The Inherent Problem With Respawn Zones
The introduction of the uber strong (over +200) weight of the Respawn Zone when the Rico_Respawn label attached (only for Ricochet games) demonstrates that even 343i recognizes that stacking Respawn Zones three deep for a net weight of +42 is inadequate. For games like CTF, the Ricochet uber Respawn Zone isn’t available, leaving only team assigned Respawn Points as a valid option for static spawning.
Another issue to consider is how many layers of Respawn Zone do you stack to achieve a more solid spawning experience? The Reach spawn engine and the Halo 4 spawn engine both demonstrate a failure to apply the weight of Respawn Zones when too many are forged onto the map. This is a known bug in the spawn engine code. It was said that the collection objects were never intended to hold more than just a few for a single game.
A Better Approach for Halo 4
The purpose of Reach’s Respawn Zone was to make spawn setup much easier for the forger by shifting the team assignments of many Respawn Points scattered around the map to just a few Respawn Zones typically located at the same location on the map. But given Halo 4’s Respawn Zones lack of efficiency and effectiveness, team assigned Respawn Points are left as the only valid solution for static spawning. Forgers need to stop asking How can I use Respawn Zones to implement static spawning? and start asking How can I implement static spawning?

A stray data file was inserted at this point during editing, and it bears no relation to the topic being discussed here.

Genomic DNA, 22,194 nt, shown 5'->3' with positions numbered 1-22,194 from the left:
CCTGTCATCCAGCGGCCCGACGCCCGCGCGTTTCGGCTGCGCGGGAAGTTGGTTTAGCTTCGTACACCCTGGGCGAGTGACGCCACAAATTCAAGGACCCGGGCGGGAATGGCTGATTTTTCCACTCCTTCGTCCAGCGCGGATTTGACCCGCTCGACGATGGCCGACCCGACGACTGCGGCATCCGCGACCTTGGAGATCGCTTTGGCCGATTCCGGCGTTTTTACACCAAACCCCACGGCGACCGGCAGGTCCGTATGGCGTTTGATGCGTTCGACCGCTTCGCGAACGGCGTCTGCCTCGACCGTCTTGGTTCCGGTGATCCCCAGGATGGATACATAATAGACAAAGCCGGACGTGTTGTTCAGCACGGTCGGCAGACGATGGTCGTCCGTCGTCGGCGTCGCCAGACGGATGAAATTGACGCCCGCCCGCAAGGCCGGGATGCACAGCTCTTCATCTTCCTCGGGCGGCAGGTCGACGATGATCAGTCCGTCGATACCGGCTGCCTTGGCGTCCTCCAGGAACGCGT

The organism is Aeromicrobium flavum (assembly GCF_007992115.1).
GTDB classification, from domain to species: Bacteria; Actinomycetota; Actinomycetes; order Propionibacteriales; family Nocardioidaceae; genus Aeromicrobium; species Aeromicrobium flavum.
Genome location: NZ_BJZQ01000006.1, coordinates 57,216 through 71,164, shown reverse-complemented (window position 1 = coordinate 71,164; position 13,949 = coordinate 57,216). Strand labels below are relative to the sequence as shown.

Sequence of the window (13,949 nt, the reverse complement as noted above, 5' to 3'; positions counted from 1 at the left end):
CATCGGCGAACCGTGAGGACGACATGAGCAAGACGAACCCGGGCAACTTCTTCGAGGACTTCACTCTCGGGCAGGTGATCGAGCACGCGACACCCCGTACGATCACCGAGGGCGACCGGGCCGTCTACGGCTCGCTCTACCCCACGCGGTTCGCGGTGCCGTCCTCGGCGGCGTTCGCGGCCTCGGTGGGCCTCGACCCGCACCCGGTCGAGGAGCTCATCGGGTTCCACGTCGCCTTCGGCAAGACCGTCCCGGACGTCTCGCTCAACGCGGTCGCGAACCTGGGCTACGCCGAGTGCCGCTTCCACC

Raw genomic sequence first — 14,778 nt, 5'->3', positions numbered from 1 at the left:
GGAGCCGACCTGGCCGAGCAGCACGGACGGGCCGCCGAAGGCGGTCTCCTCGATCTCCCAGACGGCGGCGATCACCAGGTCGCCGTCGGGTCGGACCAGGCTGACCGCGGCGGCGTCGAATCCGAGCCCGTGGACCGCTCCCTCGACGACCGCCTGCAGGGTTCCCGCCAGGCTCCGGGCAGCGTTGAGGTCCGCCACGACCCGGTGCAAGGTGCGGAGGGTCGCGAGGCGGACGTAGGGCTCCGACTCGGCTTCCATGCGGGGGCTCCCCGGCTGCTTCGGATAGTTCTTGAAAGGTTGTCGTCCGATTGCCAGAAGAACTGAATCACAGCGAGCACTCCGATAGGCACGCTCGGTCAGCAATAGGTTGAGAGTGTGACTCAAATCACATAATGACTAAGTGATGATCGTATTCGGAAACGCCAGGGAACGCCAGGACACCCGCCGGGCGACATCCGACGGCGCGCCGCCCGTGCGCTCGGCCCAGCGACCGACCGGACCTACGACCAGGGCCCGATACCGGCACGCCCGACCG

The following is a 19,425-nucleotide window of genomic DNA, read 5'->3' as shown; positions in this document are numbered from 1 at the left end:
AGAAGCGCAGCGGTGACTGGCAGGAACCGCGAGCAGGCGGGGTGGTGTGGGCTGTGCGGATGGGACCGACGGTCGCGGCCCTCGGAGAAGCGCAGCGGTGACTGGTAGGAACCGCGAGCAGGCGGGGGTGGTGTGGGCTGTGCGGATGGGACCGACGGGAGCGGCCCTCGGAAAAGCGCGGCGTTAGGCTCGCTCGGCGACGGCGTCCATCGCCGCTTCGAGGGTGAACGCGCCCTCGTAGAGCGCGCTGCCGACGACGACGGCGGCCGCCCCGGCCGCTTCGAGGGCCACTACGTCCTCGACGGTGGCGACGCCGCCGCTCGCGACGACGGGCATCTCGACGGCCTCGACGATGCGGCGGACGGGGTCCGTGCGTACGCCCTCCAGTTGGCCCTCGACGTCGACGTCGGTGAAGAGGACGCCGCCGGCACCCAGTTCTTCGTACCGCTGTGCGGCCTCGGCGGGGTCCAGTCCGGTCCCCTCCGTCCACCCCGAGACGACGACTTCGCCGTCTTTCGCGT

Though this is a trivial point, it is worth mentioning – Team assigned Respawn Points never fail to any negative influencer, including the LOS influencer.
The only negative aspect of team assigned Respawn Points is that they become a maintenance nightmare if not planned correctly. I have adopted some rules that help me minimize the effort I have to put out to setup and adjust spawning when using team assigned Respawn Points.
A Look At The Game Type Labels
One of the benefits in Halo 4 forge is that any object can now have up to four game type labels assigned to it. Any one of them can lead to the object spawning onto the map if the game type label matches or applies to the game type in use; and any of them can prevent an object from spawning onto the map if the game type label is the NOT version of the game type in use (e.g., NOT_DOMINION, EXT_DELETE, NOT_RICOCHET).
This means that one set of team assigned Respawn Points can be forged for static spawning for up to four games, while another set of neutral Respawn Points can e forged for dynamic spawning for up to four games.
It is my belief that in most cases a map should be designed so that only Dominion uses neutral Respawn Points and all other game types that the map supports uses team assigned Respawn Points. This means that the team assigned Respawn Points can all have the following configuration: GAME_TYPE = NOT_DOMINION, GAME_SPECIFIC = FALSE. Likewise, all neutral Respawn Points can have the configuration: GAME_TYPE = DOMINION, GAME_SPECIFIC = TRUE.